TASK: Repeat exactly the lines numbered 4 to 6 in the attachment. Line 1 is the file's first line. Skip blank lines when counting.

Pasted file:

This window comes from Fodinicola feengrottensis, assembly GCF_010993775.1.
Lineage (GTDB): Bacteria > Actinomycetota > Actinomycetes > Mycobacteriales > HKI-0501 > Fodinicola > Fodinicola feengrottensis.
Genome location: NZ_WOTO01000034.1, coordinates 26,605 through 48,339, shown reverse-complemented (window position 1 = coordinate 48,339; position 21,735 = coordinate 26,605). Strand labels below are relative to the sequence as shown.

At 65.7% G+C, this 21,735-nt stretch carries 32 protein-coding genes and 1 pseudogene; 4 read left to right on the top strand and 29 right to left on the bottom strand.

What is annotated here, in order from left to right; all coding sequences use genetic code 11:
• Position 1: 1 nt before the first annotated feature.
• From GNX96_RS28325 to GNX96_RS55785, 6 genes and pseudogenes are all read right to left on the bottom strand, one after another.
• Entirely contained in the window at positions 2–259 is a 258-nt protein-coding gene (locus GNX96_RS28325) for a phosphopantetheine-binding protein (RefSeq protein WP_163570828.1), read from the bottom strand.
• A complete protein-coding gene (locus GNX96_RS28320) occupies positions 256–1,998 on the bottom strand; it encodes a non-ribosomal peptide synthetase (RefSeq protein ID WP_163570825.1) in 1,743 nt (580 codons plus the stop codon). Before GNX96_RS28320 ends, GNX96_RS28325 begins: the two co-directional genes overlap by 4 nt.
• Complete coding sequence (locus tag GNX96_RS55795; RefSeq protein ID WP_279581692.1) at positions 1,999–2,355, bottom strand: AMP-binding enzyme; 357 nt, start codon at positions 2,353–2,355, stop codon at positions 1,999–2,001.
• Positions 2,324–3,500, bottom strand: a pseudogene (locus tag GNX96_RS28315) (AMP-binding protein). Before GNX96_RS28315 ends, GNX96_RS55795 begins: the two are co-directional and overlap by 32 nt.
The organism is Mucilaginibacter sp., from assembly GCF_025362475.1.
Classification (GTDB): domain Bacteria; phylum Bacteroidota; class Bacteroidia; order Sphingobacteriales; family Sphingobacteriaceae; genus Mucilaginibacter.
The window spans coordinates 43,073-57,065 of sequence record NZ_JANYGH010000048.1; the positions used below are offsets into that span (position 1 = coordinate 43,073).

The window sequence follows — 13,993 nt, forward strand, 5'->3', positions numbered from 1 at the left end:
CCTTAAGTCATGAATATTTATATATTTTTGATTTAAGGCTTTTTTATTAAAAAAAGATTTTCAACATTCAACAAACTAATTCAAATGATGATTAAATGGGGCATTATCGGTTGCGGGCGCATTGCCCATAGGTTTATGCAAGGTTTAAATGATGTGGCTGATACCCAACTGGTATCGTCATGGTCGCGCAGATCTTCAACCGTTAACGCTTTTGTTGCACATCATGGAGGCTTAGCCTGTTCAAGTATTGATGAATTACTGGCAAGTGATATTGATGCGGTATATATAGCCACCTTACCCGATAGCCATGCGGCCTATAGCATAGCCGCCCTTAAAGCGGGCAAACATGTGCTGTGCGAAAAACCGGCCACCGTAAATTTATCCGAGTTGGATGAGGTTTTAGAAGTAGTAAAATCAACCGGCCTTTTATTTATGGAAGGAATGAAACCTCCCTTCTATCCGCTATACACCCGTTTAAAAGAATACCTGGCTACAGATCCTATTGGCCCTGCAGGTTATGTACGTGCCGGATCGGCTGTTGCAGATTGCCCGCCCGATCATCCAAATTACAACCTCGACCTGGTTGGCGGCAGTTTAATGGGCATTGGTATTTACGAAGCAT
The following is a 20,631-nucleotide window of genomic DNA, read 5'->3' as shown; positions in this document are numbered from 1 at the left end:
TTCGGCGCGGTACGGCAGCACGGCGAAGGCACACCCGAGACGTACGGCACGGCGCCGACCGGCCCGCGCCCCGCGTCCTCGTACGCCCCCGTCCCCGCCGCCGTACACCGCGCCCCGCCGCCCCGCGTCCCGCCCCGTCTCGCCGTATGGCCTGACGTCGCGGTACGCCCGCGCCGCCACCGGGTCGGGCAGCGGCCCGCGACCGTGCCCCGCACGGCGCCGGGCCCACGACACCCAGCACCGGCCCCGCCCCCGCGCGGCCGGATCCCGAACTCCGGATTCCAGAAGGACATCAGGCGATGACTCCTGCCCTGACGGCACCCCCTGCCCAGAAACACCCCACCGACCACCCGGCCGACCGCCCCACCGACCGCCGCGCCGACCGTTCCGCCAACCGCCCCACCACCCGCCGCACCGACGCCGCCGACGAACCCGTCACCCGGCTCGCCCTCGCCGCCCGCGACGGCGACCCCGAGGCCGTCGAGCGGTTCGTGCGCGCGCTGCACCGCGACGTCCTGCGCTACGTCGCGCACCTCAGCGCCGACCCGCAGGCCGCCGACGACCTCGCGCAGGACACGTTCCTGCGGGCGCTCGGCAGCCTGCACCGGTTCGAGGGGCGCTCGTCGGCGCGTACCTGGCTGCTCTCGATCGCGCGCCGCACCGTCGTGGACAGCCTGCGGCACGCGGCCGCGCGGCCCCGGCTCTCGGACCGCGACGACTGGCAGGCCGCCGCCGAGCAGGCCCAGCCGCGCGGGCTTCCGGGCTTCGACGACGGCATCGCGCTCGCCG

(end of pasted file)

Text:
At 65.7% G+C, this 21,735-nt stretch carries 32 protein-coding genes and 1 pseudogene; 4 read left to right on the top strand and 29 right to left on the bottom strand.

What is annotated here, in order from left to right; all coding sequences use genetic code 11:
• Position 1: 1 nt before the first annotated feature.